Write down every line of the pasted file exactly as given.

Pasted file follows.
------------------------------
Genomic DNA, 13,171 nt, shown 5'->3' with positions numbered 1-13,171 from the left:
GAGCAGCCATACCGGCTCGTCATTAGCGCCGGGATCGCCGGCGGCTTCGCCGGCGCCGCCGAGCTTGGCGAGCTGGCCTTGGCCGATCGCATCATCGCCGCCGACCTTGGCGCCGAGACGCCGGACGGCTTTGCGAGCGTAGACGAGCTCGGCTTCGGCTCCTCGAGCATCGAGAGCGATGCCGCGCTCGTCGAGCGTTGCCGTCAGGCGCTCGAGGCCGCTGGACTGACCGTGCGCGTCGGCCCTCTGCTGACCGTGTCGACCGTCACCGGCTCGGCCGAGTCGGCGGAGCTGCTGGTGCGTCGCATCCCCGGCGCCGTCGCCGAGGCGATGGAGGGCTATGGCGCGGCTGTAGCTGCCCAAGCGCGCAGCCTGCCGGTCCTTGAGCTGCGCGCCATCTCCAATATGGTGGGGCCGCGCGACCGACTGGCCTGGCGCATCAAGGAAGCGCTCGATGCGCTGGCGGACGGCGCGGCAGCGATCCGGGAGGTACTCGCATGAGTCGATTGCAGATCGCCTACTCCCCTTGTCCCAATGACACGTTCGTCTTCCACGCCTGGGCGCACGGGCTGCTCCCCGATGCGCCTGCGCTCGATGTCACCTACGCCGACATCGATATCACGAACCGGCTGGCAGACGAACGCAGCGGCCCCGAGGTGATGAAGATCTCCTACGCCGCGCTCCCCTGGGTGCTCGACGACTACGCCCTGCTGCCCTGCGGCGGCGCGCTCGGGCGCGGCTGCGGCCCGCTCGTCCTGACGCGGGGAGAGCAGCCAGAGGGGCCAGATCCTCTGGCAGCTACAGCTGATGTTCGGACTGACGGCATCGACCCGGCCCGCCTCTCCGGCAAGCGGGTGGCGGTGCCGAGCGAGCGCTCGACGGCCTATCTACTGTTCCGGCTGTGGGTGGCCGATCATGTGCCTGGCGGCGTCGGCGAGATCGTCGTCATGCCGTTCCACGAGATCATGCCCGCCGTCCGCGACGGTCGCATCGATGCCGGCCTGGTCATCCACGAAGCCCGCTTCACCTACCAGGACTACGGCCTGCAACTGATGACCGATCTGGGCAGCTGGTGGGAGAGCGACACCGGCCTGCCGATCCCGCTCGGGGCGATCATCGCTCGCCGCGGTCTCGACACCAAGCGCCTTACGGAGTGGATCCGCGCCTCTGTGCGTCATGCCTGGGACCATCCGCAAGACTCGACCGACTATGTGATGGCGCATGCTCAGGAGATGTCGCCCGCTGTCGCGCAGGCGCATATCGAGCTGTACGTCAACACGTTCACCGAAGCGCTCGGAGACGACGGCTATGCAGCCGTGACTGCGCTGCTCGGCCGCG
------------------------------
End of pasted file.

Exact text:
Genomic DNA, 13,171 nt, shown 5'->3' with positions numbered 1-13,171 from the left:
GAGCAGCCATACCGGCTCGTCATTAGCGCCGGGATCGCCGGCGGCTTCGCCGGCGCCGCCGAGCTTGGCGAGCTGGCCTTGGCCGATCGCATCATCGCCGCCGACCTTGGCGCCGAGACGCCGGACGGCTTTGCGAGCGTAGACGAGCTCGGCTTCGGCTCCTCGAGCATCGAGAGCGATGCCGCGCTCGTCGAGCGTTGCCGTCAGGCGCTCGAGGCCGCTGGACTGACCGTGCGCGTCGGCCCTCTGCTGACCGTGTCGACCGTCACCGGCTCGGCCGAGTCGGCGGAGCTGCTGGTGCGTCGCATCCCCGGCGCCGTCGCCGAGGCGATGGAGGGCTATGGCGCGGCTGTAGCTGCCCAAGCGCGCAGCCTGCCGGTCCTTGAGCTGCGCGCCATCTCCAATATGGTGGGGCCGCGCGACCGACTGGCCTGGCGCATCAAGGAAGCGCTCGATGCGCTGGCGGACGGCGCGGCAGCGATCCGGGAGGTACTCGCATGAGTCGATTGCAGATCGCCTACTCCCCTTGTCCCAATGACACGTTCGTCTTCCACGCCTGGGCGCACGGGCTGCTCCCCGATGCGCCTGCGCTCGATGTCACCTACGCCGACATCGATATCACGAACCGGCTGGCAGACGAACGCAGCGGCCCCGAGGTGATGAAGATCTCCTACGCCGCGCTCCCCTGGGTGCTCGACGACTACGCCCTGCTGCCCTGCGGCGGCGCGCTCGGGCGCGGCTGCGGCCCGCTCGTCCTGACGCGGGGAGAGCAGCCAGAGGGGCCAGATCCTCTGGCAGCTACAGCTGATGTTCGGACTGACGGCATCGACCCGGCCCGCCTCTCCGGCAAGCGGGTGGCGGTGCCGAGCGAGCGCTCGACGGCCTATCTACTGTTCCGGCTGTGGGTGGCCGATCATGTGCCTGGCGGCGTCGGCGAGATCGTCGTCATGCCGTTCCACGAGATCATGCCCGCCGTCCGCGACGGTCGCATCGATGCCGGCCTGGTCATCCACGAAGCCCGCTTCACCTACCAGGACTACGGCCTGCAACTGATGACCGATCTGGGCAGCTGGTGGGAGAGCGACACCGGCCTGCCGATCCCGCTCGGGGCGATCATCGCTCGCCGCGGTCTCGACACCAAGCGCCTTACGGAGTGGATCCGCGCCTCTGTGCGTCATGCCTGGGACCATCCGCAAGACTCGACCGACTATGTGATGGCGCATGCTCAGGAGATGTCGCCCGCTGTCGCGCAGGCGCATATCGAGCTGTACGTCAACACGTTCACCGAAGCGCTCGGAGACGACGGCTATGCAGCCGTGACTGCGCTGCTCGGCCGCG